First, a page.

The latest mesothelioma drug to be granted a clinical trial is tazemetostat, a protein inhibitor which has already shown positive signs in treating non-Hodgkin lymphoma.
It’s been described using a ‘lock and key metaphor’ by Dr Marianna Koczywas, a thoracic oncologist from the US who says: “You have a specific [cancer] key, and a specific keyhole it goes through. If you can lock that keyhole, you can lock it out.
“These malignant cells rely on a pathway for growth and division so you try and block that specific pathway.”
The drug is currently being tested in a phase II trial at centres here in the UK as well as in France and the US.
Dr Koczywas said: “We’re opening this trial because we believe it is promising. We still have very limited options for patients with mesothelioma and welcome any therapy with potential to benefit the patients, prolong life and provide better quality of life. We think this drug can do that.”
How effective is it?
The drug has already been successfully used in the treatment of other diseases, including non-Hodgkin lymphoma, synovial sarcoma and some genetically defined tumours, all of which use a similar pathway to tumour cell proliferation.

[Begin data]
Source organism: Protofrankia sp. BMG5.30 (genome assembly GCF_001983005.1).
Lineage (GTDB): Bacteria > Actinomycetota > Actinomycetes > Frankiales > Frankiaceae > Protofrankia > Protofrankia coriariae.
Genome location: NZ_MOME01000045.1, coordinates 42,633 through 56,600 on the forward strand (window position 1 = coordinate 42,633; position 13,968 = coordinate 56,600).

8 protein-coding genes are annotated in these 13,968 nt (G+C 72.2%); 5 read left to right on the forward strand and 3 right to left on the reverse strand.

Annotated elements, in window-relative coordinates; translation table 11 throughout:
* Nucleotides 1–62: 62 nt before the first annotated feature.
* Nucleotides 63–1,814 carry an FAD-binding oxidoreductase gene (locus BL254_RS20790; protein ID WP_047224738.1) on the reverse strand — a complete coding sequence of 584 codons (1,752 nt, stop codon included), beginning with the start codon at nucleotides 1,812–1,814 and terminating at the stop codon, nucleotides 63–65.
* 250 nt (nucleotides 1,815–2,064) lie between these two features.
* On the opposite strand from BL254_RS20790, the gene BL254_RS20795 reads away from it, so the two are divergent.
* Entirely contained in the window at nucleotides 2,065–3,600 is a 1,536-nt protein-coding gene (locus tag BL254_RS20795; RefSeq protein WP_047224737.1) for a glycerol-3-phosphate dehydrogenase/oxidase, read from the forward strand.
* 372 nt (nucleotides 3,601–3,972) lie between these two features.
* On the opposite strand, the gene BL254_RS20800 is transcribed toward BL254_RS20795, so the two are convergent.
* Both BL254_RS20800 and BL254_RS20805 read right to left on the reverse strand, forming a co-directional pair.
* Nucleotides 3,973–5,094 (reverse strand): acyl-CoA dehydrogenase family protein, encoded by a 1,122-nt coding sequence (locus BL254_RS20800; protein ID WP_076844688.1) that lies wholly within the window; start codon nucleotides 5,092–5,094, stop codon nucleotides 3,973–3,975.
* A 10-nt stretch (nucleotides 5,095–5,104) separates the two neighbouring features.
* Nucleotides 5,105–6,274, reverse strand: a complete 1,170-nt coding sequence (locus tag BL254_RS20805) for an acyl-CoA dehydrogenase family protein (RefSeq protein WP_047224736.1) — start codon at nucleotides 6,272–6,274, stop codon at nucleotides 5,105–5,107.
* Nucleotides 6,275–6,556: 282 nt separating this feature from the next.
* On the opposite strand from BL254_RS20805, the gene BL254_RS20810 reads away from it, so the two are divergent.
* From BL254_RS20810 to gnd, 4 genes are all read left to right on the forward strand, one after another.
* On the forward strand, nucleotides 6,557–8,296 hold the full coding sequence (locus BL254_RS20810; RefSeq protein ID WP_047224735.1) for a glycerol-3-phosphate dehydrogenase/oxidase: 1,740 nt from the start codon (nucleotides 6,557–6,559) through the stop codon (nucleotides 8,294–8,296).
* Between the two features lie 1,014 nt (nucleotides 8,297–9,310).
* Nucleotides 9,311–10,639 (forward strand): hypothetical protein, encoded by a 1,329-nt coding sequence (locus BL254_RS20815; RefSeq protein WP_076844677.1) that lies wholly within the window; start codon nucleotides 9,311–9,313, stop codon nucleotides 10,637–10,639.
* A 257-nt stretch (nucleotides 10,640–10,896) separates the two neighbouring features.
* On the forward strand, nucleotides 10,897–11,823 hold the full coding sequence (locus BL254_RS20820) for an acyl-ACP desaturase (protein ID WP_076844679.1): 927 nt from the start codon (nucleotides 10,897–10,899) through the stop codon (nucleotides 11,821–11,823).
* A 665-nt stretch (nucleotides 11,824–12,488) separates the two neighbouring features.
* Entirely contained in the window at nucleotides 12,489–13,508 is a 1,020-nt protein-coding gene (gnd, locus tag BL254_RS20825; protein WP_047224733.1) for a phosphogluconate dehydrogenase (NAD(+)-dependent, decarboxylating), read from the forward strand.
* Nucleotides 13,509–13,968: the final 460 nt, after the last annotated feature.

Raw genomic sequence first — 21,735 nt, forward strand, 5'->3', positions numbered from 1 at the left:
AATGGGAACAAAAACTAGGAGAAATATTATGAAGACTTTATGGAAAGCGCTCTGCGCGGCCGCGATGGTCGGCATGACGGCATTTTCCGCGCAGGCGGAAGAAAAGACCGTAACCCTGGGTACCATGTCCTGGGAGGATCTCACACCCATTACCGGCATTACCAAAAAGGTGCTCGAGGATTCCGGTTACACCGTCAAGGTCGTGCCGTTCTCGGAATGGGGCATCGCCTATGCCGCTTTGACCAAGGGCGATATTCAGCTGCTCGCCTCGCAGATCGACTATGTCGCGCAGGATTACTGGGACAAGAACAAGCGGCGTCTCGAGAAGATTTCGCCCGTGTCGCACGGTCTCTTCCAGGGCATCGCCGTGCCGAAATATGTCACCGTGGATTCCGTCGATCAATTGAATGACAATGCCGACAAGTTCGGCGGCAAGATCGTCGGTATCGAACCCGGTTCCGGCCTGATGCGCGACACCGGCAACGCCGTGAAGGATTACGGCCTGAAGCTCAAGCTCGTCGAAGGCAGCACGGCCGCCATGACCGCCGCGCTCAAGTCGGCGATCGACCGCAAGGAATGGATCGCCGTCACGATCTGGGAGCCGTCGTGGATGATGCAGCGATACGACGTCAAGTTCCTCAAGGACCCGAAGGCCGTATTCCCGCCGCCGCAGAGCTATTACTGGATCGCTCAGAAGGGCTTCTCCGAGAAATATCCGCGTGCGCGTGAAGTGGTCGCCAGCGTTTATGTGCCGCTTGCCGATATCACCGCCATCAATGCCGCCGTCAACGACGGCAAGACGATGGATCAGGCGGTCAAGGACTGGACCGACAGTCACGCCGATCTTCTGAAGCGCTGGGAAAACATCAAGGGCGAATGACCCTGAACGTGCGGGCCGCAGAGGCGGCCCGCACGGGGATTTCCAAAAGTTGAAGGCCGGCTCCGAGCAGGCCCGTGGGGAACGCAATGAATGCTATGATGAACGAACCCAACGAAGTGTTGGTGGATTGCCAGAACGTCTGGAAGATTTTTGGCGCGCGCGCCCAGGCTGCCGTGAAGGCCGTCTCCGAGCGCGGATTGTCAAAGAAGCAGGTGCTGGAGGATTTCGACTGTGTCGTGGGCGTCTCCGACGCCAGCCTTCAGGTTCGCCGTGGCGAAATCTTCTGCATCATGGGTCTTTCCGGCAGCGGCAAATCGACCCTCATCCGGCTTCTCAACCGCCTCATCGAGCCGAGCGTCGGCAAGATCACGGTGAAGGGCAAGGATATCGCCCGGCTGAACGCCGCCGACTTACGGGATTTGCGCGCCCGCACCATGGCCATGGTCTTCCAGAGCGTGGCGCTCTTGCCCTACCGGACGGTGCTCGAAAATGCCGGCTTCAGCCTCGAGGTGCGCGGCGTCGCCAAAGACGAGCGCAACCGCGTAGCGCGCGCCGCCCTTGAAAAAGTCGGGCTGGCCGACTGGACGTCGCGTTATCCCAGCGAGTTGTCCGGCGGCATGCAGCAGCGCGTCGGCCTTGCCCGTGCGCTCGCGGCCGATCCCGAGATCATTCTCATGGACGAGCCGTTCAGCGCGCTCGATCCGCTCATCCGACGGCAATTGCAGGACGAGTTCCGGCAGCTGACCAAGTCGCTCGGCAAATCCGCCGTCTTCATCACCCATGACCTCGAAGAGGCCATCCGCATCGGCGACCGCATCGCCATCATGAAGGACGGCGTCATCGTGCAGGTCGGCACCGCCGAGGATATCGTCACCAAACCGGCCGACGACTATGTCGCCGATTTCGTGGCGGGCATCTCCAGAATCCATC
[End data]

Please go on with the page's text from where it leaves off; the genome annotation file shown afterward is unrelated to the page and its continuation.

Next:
Studies have previously shown that 60% of mesothelioma cases show a mutation of BAP1, a tumour suppressor gene which tazemetostat has effectiveness for with other cancers.
Research has shown that those who lack the BAP1 protein are much more likely to develop mesothelioma, but this drug could give them a better chance of survival when used in conjunction with other forms of therapy.
Koczywas continued: “Having this type of personalized and targeted therapy for patients is the way of the future.
“You will see a higher response rate and a longer benefit by designing very specific, targeted therapies. We can select patients better today.”
The drug is produced by a biopharmaceutical company by the name of Epizyme Inc.
Their president and CEO Robert Bazemore has suggested that the drug could even be used to treat other types of cancer.
He said: “We believe that tazemetostat has the potential to treat multiple types of cancer in patients who have limited treatment options.
“We are moving quickly to expand the tazemetostat clinical program into mesothelioma.”
Tazemetostat is currently being promoted as a second-line therapy, for those who have already undergone chemotherapy but have relapsed, and would be used in combination with surgery, radiation and chemotherapy.
The trial is expected to run until September of 2018, and can hopefully offer mesothelioma patients a new form of treatment in the future.
Dr Koczywas concluded by saying: “Cancer types that rely on this pathway seem to be responding to the drug.
“This therapy should be appealing to patients who have very few options. Participating in clinical trials is crucial to advancing cancer treatment in general, and maybe moving us closer to a cure.”
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